For taking part in the protest, Gill got sent to The Hole, inmate slang for disciplinary segregation, for 120 days. Confined to his cell for 23 hours a day, Gill decided to change his ways.
Back in the general prison population, Gill trained with newfound diligence. During one hot spell, he trained seven consecutive days in temperatures that topped 100 degrees.
In May 2002, Gill was transferred to the minimum-security prison in Salem. Nagged by injuries, including a recent achilles tendon strain, he looks forward to using first-rate training facilities at the University of Oregon.
?I can avoid the plethora of injuries I?ve had since I?ve been (in prison),? Gill said. ?I?ll have my coach to watch over me, physical trainers, better nutrition, better sleep ? just better everything.?
Gill said he doesn?t plan to seek employment because of the heavy demands of his training program. His financial support will come from Brown, providing room-and-board, plus family and friends.
?My job is going to be to run as fast as I can,? Gill said. ?I don?t really need that much pocket money. I?m not going out partying or anything. I?ll live pretty mildly in a training microcosm where I?m basically training all day and then coming home and resting and getting ready to do it again the next day.?
In Oregon, former inmates serving terms of post-prison supervision are required to find and maintain full-time employment, approved schooling, or a combination of both, said Michael Washington of the state Board of Parole and Post-Prison Supervision. However, Gill?s parole officer could waive the requirement, he said.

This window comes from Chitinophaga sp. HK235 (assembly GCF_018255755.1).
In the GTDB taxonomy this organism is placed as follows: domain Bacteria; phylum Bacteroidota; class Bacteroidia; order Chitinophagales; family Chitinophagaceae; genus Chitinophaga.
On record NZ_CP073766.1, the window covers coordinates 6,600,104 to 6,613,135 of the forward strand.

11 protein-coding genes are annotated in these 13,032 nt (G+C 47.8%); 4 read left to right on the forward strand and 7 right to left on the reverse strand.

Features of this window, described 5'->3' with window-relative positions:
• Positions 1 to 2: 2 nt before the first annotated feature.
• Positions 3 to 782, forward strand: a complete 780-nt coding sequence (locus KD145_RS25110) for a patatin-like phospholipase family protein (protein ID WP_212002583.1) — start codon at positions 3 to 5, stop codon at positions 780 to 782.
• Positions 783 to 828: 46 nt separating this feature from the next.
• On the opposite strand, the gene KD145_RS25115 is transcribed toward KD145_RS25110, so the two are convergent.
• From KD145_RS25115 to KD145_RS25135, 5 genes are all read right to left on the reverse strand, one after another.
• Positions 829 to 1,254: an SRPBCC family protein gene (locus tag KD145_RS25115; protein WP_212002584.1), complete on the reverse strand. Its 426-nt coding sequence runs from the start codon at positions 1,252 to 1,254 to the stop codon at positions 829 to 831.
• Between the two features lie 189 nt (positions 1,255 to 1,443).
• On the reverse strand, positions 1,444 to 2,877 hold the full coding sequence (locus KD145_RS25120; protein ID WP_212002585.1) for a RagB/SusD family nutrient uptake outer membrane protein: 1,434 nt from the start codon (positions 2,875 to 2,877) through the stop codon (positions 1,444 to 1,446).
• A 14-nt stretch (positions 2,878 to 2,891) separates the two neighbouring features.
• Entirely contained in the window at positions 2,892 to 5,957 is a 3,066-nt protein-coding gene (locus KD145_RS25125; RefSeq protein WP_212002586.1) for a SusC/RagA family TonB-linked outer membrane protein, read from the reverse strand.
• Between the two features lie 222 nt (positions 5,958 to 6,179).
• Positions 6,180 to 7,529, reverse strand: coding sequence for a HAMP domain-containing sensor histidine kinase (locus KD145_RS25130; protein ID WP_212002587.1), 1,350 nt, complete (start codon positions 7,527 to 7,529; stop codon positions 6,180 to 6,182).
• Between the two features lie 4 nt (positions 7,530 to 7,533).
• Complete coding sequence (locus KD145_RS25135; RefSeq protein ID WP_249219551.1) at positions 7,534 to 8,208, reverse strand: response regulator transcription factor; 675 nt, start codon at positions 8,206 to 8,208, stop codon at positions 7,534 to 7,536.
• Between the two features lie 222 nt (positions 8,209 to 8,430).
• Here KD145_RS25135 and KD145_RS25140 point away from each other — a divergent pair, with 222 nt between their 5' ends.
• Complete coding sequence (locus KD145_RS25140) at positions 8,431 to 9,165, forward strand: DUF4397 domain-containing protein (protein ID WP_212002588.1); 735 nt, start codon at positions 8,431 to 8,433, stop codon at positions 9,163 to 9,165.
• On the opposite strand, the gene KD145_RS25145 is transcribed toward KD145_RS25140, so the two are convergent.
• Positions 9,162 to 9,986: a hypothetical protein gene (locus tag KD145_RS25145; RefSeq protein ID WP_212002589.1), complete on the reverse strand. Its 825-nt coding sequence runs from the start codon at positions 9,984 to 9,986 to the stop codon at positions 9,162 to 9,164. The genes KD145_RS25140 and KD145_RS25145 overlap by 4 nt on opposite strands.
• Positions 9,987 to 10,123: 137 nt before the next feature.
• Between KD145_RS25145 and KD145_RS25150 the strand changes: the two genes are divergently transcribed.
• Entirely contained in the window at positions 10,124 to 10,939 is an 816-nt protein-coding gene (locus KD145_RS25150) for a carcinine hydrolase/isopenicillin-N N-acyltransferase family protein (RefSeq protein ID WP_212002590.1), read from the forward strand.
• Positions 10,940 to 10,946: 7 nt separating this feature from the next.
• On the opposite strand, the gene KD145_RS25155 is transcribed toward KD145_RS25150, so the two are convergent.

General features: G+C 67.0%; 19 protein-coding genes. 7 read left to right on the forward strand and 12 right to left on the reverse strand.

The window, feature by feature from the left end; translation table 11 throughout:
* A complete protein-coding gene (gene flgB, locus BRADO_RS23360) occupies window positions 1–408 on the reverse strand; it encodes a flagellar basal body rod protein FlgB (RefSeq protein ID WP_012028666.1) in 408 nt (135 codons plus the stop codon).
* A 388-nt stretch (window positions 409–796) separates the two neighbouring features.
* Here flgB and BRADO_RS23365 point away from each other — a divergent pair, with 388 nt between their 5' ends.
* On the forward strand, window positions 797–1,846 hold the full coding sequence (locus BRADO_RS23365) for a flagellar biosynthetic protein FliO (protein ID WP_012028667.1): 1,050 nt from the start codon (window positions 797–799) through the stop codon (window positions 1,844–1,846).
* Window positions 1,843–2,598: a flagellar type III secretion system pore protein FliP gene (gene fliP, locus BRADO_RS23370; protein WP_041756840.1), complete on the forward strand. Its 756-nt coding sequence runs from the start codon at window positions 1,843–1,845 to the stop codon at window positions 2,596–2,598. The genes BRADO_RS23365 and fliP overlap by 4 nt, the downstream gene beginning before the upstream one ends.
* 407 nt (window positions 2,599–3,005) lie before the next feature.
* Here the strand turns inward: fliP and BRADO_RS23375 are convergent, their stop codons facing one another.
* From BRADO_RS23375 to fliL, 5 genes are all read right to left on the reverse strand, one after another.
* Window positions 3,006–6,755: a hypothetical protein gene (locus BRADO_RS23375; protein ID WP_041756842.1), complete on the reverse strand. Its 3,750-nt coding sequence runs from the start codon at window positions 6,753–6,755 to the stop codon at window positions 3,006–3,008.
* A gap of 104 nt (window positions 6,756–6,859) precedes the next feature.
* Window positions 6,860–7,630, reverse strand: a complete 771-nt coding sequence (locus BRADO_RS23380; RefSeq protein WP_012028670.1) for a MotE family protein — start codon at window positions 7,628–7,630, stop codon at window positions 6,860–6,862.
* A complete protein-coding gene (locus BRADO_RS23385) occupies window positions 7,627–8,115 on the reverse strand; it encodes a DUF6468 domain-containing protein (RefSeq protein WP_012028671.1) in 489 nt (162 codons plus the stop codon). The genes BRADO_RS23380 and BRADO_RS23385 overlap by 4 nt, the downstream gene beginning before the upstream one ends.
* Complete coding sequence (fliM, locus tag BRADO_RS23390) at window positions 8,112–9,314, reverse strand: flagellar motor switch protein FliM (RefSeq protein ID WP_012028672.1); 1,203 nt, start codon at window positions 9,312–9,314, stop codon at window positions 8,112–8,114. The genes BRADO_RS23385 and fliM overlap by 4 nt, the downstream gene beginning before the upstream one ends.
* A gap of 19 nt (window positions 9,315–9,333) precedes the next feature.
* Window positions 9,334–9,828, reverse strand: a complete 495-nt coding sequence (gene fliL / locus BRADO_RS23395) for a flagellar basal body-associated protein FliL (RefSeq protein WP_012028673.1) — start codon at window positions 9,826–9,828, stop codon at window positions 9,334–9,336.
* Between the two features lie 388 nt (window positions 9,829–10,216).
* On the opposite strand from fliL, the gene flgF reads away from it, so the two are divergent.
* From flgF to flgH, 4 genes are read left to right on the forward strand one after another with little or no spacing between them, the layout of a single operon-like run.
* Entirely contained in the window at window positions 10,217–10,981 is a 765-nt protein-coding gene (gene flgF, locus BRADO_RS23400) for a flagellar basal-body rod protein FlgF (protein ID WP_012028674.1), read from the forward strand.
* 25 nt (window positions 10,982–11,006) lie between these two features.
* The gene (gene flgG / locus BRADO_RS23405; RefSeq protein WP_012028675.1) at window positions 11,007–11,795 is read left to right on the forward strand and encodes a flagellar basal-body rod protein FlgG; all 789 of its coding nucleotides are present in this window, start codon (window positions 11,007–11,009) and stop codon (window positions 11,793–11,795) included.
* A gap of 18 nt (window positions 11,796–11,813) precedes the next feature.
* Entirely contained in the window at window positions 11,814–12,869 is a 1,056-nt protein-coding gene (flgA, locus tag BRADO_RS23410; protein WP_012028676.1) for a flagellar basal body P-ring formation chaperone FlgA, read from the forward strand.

?That condition is just to make sure the person is making a way to support themselves and not having a lot of down time where they can get back into the criminal conduct that got them in trouble in the first place,? Washington said.
Gill must obtain parole officer permission to travel outside the state, Washington said. Traveling outside the country would have to be approved by the three-member parole board.
Gill brimmed with confidence as he mapped out his strategy to compete in next summer?s Olympic Games in Athens, Greece.
?I feel like this is my destiny. I have to do everything it takes to make the team,? he said.
The U.S. Olympic trials are scheduled for July 2004 in Sacramento. That competition will determine who goes to Athens, the following month, on the American track and field team.
To earn his way into the Olympic trials, Gill must run a 1,500 meter qualifying time before May 31, 2004. Gill projected the benchmark time at 3:39. He aims to better that time at the trials.
?My goal is to run under 3:34.9 because this year no one in America has gone under that time,? he said.
If Gill falls short in his Olympic quest, he won?t quit running. He thinks he?s good enough to make money on the professional circuit.
?No matter what happens this year and next in track and field, it?s not my last year of running,? he said. ?This is going to be my job for at least a few years.?
His old nemesis ? alcohol ? doesn?t have a chance of defeating him now, Gill said.
?It?s not an option,? he said. ?I have about the same fear (of alcohol) as me drinking too much bleach. It?s just on the poison list. I?m not going to drink Drano and I?m not going to drink alcohol.?
Speaking to media representatives outside the prison, Gill said he was proud of the transformation he made during his incarceration.
?I?m walking out of here a way better man than I was coming in,? he said.
Inmates watched from windows inside the lockup as Gill walked to his sister?s car. They honored him with a goodbye song and supportive comments. ?Go get ?em Johnny,? one yelled.
As planned, Robin Gill?s car stereo boomed another song as her brother got into the blue Galant. The former convict rode away from the Salem prison listening to Frank Sinatra?s version of ?I did it my way.?